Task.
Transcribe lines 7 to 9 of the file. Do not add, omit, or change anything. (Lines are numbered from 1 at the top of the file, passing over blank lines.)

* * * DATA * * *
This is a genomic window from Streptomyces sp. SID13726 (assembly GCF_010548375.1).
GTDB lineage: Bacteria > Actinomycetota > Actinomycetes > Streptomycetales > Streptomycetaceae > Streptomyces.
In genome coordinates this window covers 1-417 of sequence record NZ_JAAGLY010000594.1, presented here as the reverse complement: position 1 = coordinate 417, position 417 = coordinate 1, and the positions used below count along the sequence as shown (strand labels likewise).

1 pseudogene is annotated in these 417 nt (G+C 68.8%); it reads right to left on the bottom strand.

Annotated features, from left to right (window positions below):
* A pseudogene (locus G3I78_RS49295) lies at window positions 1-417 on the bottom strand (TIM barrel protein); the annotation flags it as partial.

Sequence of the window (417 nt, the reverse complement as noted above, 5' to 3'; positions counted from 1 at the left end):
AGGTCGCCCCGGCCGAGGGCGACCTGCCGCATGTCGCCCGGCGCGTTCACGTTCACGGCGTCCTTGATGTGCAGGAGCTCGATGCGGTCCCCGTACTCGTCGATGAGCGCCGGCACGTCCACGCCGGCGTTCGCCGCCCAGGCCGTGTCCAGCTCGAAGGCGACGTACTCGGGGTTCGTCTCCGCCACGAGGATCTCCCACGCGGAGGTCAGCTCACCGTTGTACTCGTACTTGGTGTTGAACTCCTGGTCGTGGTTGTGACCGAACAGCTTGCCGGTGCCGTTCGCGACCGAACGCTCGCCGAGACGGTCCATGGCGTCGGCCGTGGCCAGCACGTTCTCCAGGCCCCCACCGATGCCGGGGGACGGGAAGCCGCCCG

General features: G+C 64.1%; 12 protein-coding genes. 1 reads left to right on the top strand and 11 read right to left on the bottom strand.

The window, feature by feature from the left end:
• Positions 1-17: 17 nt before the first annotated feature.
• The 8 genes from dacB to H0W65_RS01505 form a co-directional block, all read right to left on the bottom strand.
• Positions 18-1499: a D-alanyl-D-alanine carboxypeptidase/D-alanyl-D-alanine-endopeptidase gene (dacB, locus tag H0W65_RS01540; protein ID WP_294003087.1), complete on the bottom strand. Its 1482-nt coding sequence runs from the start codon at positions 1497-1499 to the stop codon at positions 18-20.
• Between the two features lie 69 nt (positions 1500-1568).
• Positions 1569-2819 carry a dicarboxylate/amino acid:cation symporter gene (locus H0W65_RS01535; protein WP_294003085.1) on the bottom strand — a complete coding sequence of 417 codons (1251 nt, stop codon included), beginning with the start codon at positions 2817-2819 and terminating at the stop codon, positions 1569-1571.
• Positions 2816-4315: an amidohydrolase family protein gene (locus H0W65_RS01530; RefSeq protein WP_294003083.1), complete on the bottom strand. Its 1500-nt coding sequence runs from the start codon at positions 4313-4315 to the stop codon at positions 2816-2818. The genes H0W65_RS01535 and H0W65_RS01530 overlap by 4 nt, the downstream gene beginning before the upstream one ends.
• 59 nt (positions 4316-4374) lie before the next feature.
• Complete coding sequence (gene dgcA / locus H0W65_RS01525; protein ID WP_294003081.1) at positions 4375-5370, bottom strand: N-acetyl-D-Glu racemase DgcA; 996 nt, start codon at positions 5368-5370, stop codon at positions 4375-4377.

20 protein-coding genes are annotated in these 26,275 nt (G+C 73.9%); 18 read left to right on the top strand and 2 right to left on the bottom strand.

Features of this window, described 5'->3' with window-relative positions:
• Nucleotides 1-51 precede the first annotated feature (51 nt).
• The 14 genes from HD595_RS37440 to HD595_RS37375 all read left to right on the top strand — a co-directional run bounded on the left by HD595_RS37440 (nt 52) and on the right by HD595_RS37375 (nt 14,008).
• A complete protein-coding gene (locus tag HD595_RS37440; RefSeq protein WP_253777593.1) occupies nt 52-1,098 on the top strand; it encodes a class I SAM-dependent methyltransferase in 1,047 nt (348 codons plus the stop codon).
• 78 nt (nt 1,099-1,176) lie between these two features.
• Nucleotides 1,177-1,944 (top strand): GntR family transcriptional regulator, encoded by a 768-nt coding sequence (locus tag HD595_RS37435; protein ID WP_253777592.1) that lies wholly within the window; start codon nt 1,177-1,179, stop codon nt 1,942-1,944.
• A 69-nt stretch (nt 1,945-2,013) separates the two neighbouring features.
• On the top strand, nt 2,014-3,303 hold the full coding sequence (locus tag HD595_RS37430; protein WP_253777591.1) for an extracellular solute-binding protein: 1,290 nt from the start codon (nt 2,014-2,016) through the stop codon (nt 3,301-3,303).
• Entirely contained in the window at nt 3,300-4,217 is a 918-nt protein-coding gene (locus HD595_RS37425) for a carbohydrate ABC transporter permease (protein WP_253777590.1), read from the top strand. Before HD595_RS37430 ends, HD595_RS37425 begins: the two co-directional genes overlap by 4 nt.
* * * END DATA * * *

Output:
Sequence of the window (417 nt, the reverse complement as noted above, 5' to 3'; positions counted from 1 at the left end):
AGGTCGCCCCGGCCGAGGGCGACCTGCCGCATGTCGCCCGGCGCGTTCACGTTCACGGCGTCCTTGATGTGCAGGAGCTCGATGCGGTCCCCGTACTCGTCGATGAGCGCCGGCACGTCCACGCCGGCGTTCGCCGCCCAGGCCGTGTCCAGCTCGAAGGCGACGTACTCGGGGTTCGTCTCCGCCACGAGGATCTCCCACGCGGAGGTCAGCTCACCGTTGTACTCGTACTTGGTGTTGAACTCCTGGTCGTGGTTGTGACCGAACAGCTTGCCGGTGCCGTTCGCGACCGAACGCTCGCCGAGACGGTCCATGGCGTCGGCCGTGGCCAGCACGTTCTCCAGGCCCCCACCGATGCCGGGGGACGGGAAGCCGCCCG

General features: G+C 64.1%; 12 protein-coding genes. 1 reads left to right on the top strand and 11 read right to left on the bottom strand.